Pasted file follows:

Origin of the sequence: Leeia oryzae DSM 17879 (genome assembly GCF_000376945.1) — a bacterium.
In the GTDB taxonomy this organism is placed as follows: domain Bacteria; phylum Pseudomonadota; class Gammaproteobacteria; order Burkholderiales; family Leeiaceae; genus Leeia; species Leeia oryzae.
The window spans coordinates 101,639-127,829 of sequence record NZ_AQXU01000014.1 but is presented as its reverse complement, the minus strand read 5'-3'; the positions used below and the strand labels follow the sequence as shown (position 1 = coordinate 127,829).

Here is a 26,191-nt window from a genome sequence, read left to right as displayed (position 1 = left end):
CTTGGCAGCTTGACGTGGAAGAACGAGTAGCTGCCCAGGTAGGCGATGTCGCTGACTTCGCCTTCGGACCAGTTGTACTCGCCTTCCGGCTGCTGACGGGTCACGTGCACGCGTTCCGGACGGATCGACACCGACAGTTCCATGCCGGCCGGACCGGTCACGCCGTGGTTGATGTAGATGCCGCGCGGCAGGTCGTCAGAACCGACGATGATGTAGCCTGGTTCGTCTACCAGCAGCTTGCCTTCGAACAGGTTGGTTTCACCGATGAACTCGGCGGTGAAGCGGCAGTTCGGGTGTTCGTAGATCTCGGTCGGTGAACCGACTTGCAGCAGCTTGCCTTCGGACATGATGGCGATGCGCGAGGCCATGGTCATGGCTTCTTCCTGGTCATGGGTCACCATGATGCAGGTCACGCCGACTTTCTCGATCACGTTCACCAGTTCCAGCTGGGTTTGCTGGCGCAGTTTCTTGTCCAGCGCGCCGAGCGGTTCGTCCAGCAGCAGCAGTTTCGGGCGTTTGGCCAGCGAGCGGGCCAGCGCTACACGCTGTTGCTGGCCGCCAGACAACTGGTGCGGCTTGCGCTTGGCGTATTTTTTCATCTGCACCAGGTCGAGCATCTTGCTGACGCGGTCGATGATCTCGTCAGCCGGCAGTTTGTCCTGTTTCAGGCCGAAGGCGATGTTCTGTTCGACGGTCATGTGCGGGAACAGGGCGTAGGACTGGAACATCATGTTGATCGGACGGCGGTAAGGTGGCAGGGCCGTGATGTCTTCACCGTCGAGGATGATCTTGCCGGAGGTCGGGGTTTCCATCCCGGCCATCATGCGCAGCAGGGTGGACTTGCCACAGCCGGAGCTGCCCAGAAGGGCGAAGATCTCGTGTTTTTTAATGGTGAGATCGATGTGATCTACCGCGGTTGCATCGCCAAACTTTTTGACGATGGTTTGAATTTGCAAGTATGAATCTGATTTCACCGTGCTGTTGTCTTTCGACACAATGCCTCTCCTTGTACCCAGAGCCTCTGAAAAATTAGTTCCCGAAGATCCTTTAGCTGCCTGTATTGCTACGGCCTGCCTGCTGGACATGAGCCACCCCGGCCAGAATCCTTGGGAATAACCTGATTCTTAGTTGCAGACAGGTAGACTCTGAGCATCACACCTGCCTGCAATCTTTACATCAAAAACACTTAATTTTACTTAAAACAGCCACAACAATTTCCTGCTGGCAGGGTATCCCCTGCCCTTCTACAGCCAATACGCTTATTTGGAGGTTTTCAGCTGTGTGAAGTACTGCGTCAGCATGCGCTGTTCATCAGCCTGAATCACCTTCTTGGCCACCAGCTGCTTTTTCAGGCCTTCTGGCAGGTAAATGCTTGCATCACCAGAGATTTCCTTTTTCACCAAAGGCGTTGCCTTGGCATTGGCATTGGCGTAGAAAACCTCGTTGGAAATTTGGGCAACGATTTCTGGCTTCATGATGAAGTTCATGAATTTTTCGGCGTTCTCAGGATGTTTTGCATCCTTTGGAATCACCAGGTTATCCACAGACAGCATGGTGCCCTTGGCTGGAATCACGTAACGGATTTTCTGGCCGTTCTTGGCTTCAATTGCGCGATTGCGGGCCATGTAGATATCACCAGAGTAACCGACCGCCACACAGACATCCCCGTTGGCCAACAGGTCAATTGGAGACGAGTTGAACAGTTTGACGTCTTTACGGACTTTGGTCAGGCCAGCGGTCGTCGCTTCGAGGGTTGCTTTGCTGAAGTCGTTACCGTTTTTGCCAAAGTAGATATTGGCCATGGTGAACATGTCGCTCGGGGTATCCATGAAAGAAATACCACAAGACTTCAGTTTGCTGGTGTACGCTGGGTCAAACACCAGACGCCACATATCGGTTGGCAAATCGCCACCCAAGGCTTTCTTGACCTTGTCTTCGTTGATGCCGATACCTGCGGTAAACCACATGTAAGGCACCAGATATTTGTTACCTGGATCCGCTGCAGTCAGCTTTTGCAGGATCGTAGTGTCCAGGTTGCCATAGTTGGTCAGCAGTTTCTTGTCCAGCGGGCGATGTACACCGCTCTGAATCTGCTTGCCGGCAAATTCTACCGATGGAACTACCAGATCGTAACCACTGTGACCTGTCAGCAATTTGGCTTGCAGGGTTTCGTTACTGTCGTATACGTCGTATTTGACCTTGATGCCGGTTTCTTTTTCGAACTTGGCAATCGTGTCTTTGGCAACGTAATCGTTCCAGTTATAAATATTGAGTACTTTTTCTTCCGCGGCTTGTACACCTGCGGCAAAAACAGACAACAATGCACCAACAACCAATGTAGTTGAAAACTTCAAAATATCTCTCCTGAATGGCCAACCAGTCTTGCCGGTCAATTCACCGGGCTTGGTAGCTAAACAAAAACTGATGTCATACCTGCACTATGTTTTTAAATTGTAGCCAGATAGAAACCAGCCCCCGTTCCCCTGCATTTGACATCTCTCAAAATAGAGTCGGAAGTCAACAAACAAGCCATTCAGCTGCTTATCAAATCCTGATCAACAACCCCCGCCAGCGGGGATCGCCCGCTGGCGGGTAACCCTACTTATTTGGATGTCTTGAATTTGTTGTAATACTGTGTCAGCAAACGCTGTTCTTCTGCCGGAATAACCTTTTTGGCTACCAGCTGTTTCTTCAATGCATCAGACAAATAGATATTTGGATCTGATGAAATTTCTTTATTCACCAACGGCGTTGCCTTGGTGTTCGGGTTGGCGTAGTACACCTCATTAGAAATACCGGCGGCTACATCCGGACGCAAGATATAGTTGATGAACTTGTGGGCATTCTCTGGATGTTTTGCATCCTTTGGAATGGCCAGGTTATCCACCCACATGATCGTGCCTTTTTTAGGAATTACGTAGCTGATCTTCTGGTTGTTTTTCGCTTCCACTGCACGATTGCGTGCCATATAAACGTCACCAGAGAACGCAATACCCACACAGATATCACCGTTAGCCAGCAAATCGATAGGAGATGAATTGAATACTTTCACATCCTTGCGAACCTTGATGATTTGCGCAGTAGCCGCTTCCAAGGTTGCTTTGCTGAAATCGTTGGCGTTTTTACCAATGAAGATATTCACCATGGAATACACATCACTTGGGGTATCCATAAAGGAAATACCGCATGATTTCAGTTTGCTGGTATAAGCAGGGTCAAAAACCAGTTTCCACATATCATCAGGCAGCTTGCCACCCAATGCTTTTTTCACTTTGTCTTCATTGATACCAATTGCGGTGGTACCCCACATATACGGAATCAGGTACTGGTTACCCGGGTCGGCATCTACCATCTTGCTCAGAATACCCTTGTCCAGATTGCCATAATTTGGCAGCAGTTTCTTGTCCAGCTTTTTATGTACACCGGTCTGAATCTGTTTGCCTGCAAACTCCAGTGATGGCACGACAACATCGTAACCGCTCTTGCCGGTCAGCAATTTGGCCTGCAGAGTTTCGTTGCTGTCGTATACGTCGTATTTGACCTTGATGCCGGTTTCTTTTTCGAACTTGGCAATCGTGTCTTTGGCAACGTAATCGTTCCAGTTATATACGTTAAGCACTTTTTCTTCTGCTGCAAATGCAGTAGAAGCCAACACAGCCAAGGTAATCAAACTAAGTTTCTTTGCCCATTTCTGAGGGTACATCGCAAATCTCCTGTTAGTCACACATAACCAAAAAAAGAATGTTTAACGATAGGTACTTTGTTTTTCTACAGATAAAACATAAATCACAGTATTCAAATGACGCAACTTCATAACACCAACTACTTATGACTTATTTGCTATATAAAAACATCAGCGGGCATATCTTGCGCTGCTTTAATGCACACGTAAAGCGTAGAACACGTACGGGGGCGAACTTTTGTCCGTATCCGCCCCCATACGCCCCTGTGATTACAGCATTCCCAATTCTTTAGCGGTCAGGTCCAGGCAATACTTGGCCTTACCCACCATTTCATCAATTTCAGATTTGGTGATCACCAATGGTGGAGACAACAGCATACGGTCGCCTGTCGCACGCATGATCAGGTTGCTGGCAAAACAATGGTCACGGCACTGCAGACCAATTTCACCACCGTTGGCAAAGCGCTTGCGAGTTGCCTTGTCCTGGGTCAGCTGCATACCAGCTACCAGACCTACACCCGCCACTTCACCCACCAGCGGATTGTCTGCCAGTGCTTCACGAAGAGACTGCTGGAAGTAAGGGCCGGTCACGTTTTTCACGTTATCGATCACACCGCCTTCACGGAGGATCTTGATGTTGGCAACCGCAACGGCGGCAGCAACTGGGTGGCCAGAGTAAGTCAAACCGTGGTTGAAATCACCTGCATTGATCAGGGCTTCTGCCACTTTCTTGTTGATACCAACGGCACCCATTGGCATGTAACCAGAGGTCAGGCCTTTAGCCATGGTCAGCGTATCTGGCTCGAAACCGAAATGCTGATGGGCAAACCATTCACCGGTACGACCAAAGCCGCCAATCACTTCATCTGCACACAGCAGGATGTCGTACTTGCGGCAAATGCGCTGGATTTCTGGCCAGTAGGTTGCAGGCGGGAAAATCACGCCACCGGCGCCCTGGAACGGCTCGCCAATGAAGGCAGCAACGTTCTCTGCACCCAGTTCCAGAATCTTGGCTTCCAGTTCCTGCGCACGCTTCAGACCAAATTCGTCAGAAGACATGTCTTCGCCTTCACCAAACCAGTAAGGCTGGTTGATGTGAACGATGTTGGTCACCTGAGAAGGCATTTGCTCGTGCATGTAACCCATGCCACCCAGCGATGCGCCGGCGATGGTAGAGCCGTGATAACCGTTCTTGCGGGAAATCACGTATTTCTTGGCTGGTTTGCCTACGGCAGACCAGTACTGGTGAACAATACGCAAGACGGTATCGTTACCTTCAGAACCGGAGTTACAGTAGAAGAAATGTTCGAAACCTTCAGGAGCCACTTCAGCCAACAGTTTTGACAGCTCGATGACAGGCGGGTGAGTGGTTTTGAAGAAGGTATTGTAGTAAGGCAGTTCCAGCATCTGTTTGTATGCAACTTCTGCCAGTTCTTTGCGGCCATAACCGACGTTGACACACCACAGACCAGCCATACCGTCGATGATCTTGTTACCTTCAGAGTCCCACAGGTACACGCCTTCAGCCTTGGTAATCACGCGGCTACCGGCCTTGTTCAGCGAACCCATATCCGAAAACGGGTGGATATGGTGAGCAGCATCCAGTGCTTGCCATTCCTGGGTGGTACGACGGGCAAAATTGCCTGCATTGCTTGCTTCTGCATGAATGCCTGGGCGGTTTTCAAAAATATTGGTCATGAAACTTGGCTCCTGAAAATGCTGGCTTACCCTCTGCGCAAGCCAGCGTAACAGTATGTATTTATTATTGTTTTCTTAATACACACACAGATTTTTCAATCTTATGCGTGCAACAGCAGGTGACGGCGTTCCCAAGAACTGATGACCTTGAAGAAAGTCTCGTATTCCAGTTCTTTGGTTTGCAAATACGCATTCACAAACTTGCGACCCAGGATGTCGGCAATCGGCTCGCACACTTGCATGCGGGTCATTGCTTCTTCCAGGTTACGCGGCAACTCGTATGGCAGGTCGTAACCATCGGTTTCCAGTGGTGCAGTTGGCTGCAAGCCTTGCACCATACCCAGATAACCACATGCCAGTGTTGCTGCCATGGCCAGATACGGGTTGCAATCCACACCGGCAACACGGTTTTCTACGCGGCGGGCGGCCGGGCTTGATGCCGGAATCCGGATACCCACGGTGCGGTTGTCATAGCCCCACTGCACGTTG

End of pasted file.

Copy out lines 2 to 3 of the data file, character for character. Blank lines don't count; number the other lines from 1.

In the GTDB taxonomy this organism is placed as follows: domain Bacteria; phylum Pseudomonadota; class Gammaproteobacteria; order Burkholderiales; family Leeiaceae; genus Leeia; species Leeia oryzae.
The window spans coordinates 101,639-127,829 of sequence record NZ_AQXU01000014.1 but is presented as its reverse complement, the minus strand read 5'-3'; the positions used below and the strand labels follow the sequence as shown (position 1 = coordinate 127,829).